They say Windows 12 is in development

Windows 12

The more things change, the more they stay the same, eh? A reliable new report has made its way out, claiming that Microsoft may be getting ready to develop Windows 12.

That’s because the company is looking to revise its Windows update schedule once again.

Redmond now wants to ship a new version of the OS every three years — just like things were back int the good old days of Windows Vista, Windows 7 and Windows 8. But during this time span, the company wants to create a constant flow of new features.

What this means is that major new versions of the operating system will launch every three years, but we will get a deluge of new features and options during that time.

This new plan also means that Microsoft has scrapped the Sun Valley 3 feature update, which was the codename of the new version of Windows that was on track to land somewhere in 2023. In its stead, we will get a whole new Windows the year after.


Microsoft also plans to change how it delivers new features to existing version of the OS. We have already seen how cumulative updates for Windows 11 often include new features from the main development channel.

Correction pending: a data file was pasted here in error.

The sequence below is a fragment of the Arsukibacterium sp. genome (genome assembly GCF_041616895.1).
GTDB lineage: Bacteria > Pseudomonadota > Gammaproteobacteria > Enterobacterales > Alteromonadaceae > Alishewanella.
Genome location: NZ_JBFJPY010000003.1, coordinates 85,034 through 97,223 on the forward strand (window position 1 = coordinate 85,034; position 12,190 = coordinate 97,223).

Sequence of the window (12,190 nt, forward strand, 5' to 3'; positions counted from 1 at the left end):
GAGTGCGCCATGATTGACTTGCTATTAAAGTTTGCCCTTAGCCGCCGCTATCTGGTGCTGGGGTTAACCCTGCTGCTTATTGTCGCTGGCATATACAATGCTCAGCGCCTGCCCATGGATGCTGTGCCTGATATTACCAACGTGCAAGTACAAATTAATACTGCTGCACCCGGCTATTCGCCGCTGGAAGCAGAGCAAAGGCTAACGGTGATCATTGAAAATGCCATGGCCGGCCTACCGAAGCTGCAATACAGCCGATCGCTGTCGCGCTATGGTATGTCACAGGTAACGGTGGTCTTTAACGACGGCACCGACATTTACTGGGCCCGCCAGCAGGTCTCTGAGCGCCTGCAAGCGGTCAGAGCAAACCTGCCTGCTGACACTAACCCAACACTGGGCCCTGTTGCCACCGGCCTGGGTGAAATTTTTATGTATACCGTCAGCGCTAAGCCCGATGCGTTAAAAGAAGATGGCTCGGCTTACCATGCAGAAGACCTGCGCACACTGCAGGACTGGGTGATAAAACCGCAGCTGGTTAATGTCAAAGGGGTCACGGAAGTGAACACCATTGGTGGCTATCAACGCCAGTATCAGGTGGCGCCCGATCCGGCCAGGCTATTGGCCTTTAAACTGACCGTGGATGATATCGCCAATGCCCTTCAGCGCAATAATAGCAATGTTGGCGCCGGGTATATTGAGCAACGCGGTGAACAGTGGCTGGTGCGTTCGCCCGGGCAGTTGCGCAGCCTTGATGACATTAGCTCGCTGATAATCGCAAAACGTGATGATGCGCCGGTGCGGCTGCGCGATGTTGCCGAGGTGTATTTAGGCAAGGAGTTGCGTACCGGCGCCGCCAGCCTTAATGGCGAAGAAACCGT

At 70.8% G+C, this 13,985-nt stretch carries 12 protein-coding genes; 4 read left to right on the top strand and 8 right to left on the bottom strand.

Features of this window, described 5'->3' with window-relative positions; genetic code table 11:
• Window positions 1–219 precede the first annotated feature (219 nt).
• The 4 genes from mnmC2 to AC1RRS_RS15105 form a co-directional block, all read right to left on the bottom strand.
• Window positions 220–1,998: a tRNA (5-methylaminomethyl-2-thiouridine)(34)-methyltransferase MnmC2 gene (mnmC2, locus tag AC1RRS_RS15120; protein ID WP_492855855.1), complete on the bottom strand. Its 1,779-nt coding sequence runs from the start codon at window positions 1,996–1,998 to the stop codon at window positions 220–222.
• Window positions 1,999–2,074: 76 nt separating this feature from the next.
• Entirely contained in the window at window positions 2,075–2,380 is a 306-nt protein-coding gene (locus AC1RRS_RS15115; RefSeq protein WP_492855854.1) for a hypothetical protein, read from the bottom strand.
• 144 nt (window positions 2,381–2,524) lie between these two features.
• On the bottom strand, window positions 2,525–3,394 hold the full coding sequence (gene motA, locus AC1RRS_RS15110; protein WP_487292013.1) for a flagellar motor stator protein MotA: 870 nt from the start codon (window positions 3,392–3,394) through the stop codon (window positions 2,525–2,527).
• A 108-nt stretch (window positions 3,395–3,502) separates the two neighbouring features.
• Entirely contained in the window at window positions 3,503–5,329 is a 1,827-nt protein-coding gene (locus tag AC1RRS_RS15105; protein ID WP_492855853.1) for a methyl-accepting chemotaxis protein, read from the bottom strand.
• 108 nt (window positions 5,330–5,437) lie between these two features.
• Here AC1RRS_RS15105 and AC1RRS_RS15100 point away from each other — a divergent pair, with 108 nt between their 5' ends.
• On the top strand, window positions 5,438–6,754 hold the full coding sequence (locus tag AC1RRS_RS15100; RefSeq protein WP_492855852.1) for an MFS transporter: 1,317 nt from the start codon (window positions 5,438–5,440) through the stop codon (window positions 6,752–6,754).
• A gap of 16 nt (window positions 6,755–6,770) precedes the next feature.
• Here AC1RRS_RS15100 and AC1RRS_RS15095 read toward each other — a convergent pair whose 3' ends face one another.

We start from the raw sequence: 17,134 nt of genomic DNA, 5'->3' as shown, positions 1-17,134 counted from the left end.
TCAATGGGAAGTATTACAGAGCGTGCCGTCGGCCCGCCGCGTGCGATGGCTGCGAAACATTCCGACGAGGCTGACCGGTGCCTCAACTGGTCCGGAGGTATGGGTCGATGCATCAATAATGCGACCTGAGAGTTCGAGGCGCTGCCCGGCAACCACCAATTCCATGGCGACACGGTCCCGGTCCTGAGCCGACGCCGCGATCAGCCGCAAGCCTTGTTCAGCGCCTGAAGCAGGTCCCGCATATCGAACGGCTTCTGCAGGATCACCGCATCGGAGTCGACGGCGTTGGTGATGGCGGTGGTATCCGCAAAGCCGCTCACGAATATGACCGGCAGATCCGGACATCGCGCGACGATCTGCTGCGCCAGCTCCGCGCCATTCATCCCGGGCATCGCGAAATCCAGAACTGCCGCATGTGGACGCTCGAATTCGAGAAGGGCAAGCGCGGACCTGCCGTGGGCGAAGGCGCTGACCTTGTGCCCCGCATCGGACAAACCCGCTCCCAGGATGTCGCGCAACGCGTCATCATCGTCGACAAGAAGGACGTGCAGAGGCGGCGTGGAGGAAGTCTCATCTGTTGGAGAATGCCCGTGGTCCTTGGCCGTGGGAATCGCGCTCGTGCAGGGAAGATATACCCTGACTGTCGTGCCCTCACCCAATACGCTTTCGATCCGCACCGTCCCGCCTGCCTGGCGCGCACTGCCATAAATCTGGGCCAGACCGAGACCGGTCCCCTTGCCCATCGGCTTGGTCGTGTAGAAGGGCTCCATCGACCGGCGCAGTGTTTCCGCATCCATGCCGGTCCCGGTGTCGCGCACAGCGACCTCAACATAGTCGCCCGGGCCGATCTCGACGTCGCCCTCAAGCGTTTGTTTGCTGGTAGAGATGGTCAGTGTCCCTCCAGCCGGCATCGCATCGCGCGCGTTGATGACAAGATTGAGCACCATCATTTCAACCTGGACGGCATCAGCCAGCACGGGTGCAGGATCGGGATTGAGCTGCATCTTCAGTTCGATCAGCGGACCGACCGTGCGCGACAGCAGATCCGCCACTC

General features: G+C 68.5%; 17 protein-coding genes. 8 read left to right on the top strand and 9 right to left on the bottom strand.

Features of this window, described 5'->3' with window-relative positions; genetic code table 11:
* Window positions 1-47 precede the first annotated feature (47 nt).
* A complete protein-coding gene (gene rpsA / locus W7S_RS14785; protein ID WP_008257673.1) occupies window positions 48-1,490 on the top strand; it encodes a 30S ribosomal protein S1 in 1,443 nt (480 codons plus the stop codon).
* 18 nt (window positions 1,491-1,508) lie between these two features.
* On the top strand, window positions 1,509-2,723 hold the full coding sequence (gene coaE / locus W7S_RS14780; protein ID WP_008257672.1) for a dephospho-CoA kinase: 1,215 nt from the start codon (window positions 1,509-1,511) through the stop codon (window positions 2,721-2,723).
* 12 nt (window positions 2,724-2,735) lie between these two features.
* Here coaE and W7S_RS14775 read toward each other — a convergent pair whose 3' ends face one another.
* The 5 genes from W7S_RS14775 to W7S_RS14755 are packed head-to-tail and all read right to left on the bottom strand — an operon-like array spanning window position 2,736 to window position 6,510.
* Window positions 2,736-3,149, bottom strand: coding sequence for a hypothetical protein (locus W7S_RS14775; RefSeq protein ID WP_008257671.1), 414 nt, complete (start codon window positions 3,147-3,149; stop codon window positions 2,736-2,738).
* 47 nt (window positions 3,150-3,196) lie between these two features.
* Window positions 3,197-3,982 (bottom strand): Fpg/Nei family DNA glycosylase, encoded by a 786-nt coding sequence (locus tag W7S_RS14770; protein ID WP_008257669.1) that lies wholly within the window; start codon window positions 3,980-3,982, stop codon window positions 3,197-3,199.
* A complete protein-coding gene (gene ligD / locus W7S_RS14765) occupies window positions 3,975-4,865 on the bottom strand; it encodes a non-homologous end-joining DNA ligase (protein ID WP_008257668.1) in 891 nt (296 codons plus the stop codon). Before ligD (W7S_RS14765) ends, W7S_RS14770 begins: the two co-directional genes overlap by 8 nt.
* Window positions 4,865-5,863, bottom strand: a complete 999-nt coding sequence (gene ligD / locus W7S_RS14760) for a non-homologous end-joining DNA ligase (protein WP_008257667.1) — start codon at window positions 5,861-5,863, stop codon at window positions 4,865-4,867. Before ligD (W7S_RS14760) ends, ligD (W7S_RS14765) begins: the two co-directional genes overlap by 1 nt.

Apparently, this plan is part of a new engineering effort called “Moments” that will deliver users a constant flow of software novelties every few months. Say, four times a year.

I’d have called it “Seasons”, but there you have it.

If this report holds true, then Windows 11 will see Microsoft add new capabilities from the Sun Valley 3 update to version 22H2 in 2023.

Understandably, there is a lot to unpack here. Even with the report being from the most trustworthy of sources, nothing is set in stone until Redmond makes it official. Perhaps a company official will talk touch upon this and share more details.

Until then, take everything here with a grain of the proverbial salt.

We may or may not get Windows 12. In fact, not much is known about the next version of Windows. Other than the fact that the new OS is codenamed “Next Valley” and is currently in the early planning and engineering stages.

The long and short of it is that the next couple of years could be really interesting!